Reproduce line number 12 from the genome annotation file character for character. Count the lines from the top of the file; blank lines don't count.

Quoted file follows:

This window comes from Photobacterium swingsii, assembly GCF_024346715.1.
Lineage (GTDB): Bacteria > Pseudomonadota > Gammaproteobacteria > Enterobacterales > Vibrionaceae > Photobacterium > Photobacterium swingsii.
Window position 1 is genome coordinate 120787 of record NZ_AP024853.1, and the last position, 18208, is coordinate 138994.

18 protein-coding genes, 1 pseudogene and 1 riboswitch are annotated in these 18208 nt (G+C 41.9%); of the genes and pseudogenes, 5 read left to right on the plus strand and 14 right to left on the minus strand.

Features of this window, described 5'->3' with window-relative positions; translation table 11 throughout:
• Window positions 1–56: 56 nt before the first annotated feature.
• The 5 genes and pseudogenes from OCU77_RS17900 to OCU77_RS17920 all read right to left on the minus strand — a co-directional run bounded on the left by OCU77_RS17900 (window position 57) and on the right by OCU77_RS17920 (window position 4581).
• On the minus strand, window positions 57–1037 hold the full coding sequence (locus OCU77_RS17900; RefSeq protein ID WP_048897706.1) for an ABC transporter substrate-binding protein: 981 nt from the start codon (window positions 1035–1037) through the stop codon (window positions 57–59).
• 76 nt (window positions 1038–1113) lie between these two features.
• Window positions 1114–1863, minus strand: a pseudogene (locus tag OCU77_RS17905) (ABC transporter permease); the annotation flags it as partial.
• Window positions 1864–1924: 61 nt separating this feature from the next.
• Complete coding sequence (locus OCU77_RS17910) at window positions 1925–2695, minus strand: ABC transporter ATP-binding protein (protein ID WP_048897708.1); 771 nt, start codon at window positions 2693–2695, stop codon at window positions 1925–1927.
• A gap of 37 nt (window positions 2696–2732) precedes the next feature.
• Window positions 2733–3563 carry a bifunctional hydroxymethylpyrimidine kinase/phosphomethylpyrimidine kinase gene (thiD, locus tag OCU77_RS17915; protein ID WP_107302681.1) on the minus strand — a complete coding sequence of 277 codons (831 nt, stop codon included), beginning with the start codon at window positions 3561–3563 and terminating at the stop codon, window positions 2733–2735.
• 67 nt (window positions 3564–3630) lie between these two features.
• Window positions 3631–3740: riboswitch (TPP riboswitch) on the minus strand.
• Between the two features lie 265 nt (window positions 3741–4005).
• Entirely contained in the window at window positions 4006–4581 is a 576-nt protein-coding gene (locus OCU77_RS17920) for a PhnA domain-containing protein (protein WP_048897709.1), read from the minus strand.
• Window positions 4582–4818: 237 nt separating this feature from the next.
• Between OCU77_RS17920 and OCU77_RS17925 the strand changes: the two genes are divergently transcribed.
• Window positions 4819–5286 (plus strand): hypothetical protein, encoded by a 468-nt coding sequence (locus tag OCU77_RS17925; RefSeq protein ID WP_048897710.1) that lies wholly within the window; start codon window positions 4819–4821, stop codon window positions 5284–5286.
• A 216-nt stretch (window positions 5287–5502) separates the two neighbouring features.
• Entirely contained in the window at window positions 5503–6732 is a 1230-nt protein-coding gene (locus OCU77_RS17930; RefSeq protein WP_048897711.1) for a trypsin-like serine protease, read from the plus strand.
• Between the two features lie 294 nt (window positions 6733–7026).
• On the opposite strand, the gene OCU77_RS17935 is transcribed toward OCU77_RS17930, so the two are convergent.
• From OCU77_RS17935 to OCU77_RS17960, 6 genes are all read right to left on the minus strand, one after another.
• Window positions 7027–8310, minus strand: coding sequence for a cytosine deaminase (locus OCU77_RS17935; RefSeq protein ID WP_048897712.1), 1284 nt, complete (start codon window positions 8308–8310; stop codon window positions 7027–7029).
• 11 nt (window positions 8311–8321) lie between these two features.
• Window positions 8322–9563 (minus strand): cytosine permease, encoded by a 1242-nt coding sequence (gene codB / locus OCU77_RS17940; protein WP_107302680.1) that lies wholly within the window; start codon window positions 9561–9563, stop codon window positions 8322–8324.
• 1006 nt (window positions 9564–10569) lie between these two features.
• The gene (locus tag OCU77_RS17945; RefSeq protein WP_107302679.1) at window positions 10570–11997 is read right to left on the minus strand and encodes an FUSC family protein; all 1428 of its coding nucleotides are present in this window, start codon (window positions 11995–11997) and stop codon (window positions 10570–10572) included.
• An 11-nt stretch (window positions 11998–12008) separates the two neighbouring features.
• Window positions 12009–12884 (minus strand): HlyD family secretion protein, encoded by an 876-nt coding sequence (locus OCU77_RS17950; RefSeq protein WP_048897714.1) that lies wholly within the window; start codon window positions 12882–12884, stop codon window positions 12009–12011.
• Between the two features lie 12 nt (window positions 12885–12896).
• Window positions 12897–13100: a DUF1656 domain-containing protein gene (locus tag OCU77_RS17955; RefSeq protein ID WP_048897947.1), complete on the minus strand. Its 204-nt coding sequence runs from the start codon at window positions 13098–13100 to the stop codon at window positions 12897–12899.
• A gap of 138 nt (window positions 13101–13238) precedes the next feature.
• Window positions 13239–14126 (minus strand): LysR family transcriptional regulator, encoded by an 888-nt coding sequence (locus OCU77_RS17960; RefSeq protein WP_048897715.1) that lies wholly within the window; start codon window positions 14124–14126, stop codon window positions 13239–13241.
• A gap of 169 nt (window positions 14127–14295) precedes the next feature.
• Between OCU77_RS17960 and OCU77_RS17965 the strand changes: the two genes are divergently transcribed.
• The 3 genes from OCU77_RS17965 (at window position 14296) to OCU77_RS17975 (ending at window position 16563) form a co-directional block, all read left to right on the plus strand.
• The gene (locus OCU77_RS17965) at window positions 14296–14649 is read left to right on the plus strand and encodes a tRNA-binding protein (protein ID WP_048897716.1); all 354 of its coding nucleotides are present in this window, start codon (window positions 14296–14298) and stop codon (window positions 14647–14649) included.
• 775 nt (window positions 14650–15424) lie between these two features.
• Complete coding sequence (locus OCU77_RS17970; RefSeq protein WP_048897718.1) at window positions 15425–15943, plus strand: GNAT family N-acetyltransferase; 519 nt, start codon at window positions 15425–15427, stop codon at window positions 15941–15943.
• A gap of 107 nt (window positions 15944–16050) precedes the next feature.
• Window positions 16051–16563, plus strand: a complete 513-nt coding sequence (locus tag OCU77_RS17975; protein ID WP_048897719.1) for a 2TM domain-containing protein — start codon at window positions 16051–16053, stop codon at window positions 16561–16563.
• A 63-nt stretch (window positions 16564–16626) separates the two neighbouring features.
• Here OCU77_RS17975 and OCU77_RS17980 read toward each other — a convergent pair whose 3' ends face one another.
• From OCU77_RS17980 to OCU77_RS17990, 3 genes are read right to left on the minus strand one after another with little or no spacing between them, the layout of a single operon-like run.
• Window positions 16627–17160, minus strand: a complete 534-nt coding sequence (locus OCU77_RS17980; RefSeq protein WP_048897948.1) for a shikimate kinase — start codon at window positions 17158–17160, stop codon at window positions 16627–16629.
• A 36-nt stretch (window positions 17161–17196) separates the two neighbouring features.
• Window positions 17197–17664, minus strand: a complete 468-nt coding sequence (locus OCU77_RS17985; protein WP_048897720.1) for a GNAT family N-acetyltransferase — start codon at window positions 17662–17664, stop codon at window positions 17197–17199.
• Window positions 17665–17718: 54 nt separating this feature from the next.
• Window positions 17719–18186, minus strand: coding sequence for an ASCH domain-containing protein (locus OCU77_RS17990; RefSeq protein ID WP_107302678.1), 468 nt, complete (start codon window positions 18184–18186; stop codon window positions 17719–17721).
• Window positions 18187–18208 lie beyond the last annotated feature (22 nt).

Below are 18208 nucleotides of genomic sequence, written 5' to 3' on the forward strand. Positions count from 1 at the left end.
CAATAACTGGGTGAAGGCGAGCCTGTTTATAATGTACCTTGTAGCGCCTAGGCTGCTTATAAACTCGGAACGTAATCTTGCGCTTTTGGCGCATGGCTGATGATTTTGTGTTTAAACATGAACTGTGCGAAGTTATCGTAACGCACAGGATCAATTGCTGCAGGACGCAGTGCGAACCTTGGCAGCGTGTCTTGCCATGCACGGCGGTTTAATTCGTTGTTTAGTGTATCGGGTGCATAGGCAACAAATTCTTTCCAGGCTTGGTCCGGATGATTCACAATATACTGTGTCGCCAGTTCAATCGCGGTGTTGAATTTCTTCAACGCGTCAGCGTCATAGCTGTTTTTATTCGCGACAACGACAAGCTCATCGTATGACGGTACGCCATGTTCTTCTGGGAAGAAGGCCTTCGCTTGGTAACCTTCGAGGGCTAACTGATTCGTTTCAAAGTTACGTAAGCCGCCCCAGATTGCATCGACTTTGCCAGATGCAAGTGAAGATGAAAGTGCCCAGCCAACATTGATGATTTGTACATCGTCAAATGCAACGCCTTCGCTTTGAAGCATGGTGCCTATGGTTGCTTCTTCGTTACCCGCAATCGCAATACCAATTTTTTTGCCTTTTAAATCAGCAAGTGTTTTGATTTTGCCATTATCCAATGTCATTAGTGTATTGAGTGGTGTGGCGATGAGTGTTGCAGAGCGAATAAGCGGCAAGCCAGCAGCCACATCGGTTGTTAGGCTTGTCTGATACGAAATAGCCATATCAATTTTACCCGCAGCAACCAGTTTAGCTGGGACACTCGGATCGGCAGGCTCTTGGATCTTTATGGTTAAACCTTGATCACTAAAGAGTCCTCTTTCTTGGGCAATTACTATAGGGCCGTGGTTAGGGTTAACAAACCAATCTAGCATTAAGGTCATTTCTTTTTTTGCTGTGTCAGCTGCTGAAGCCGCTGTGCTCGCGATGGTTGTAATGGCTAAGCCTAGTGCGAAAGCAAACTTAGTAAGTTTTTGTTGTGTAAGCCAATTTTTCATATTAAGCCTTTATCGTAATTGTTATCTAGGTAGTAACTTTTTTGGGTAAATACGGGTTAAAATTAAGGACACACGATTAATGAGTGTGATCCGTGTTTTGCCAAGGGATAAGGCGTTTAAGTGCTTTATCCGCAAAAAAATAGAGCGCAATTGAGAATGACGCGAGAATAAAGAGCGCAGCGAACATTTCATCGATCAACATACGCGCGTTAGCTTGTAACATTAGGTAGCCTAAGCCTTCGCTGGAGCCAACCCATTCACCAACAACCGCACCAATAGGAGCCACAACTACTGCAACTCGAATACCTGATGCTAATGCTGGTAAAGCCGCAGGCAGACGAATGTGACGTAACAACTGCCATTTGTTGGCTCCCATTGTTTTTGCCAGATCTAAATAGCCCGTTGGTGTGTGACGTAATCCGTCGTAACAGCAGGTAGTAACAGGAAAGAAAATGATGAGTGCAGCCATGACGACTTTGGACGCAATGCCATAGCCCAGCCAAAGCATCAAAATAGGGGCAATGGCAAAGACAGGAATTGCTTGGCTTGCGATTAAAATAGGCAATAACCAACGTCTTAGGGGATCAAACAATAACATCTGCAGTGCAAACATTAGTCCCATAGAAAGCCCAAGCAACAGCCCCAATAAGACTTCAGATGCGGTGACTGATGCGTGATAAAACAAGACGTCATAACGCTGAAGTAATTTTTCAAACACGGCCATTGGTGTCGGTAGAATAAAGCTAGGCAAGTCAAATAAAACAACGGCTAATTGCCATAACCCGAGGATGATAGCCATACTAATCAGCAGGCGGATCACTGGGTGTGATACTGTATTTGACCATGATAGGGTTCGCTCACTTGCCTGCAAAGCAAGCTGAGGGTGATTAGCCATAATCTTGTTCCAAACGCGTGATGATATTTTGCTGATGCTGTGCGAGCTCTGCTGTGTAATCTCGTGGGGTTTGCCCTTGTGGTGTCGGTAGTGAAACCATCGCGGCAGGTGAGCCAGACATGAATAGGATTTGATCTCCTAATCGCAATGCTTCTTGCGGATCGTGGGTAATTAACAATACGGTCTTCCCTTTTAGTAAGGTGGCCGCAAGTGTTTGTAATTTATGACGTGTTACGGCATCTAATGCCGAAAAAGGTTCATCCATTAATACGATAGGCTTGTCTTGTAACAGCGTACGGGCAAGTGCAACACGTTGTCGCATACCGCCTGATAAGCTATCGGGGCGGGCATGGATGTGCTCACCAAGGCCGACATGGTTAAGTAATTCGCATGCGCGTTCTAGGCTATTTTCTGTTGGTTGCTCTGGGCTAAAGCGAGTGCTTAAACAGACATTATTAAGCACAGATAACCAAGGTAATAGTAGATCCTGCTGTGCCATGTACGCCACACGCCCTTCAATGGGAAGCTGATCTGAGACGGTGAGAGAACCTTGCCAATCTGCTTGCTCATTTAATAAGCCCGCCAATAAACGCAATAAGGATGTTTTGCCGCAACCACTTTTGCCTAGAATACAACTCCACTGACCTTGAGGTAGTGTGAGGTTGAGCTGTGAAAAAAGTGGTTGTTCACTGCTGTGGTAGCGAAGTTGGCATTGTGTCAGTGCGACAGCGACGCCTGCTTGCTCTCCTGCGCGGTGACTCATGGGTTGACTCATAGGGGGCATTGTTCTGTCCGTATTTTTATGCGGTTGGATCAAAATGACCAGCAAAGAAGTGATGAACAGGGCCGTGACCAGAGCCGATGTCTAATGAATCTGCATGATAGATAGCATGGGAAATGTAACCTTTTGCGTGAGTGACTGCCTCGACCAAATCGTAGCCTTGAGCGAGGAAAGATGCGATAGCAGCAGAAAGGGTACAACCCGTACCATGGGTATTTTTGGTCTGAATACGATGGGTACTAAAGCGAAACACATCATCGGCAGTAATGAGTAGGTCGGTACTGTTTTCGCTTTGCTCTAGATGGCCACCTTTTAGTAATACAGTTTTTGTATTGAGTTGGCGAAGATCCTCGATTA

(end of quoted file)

• Complete coding sequence (locus OCU77_RS17910) at window positions 1925–2695, minus strand: ABC transporter ATP-binding protein (protein ID WP_048897708.1); 771 nt, start codon at window positions 2693–2695, stop codon at window positions 1925–1927.